# Problem with integration limits using spherical substitution

Good night, i have a problem with this integral, please help me with the integration limits.

\begin{align} \int_{-1}^{1}\int_{-\sqrt{1-x^{2}}}^{\sqrt{1-x^{2}}}\int_{-\sqrt{1-x^{2}-y^{2}}}^{\sqrt{1-x^{2}-y^{2}}}\left(x^{2}+y^{2}+z^{2}\right)^{3/2}dzdydx &= \int_{0}^{2\pi}\int_{0}^{\pi}\int_{-\cos\alpha}^{\cos\alpha} (r^{5} sen\alpha) {\rm d}r {\rm d}\alpha {\rm d}\beta \\ &= 1/3\,\int_{0}^{2\,\pi }\!\int_{0}^{\pi }\! \left( \sin x \cos x \right) ^{6}\,{\rm d} x\,{\rm d}y \\ &= \frac{4\pi}{21} \\ \end{align}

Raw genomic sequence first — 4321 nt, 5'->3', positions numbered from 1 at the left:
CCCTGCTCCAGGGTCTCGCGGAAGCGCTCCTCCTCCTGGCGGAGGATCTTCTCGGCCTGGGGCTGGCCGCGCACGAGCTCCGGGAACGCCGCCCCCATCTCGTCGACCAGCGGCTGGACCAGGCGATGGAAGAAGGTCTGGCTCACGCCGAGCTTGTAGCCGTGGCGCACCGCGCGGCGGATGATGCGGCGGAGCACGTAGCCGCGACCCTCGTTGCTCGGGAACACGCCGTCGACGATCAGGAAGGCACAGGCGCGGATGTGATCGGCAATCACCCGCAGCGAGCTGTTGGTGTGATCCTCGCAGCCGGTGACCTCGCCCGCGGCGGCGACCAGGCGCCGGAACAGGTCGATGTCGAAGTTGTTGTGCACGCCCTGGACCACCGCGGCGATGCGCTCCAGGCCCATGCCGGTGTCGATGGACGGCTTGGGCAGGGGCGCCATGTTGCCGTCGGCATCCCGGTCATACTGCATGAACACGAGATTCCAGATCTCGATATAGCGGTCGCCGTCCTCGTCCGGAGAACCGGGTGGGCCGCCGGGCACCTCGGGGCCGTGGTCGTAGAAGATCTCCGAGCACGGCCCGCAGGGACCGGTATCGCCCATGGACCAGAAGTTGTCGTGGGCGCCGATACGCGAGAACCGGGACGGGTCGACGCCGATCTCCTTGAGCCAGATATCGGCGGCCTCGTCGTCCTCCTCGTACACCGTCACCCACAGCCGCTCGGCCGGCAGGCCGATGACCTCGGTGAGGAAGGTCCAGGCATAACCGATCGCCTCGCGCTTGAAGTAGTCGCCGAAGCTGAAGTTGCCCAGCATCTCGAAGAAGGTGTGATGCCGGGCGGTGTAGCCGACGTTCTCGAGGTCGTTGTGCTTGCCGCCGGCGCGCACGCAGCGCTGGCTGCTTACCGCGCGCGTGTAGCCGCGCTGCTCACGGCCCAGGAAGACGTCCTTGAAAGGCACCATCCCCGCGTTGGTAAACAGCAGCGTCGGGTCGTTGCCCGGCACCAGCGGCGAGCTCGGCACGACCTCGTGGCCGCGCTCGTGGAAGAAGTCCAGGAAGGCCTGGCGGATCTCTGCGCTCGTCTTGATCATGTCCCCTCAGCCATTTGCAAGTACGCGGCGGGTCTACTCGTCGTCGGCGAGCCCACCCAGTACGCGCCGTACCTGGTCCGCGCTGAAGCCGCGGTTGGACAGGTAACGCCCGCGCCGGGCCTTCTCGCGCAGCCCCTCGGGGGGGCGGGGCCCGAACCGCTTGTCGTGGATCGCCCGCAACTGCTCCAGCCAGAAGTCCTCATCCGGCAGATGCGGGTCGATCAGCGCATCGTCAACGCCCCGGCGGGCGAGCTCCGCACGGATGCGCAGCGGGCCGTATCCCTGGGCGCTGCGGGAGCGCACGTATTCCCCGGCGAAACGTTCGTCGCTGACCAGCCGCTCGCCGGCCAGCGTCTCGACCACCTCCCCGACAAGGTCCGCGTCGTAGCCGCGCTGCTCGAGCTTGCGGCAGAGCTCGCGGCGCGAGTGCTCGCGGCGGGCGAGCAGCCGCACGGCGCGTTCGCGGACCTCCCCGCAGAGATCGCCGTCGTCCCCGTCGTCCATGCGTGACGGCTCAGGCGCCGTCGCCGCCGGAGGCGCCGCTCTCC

But the answer is $\frac{2\pi}{3}$, please help me.

• The limit on the radial variable are from $0$ to $1$. What is $\alpha$? – Mark Viola May 19 '16 at 3:17

\begin{align} \int_{-1}^{1}\int_{-\sqrt{1-x^{2}}}^{\sqrt{1-x^{2}}}\int_{-\sqrt{1-x^{2}-y^{2}}}^{\sqrt{1-x^{2}-y^{2}}}\left(x^{2}+y^{2}+z^{2}\right)^{3/2}dzdydx &=\int_0^{2\pi}\int_0^\pi\int_0^1 r^5\,dr\sin(\theta)\,d\theta\,d\phi\\\\&=(2\pi)(2)\left(\frac16\right)\\\\ &=\frac{2\pi}{3}\end{align}
• Thanks man but i have a question, how you can find the radial $0<r<1$? and $\alpha=\phi$ – Bvss12 May 19 '16 at 3:24
• The integration region is a unit sphere $x^2+y^2+z^2=r^2=1$. – Mark Viola May 19 '16 at 3:29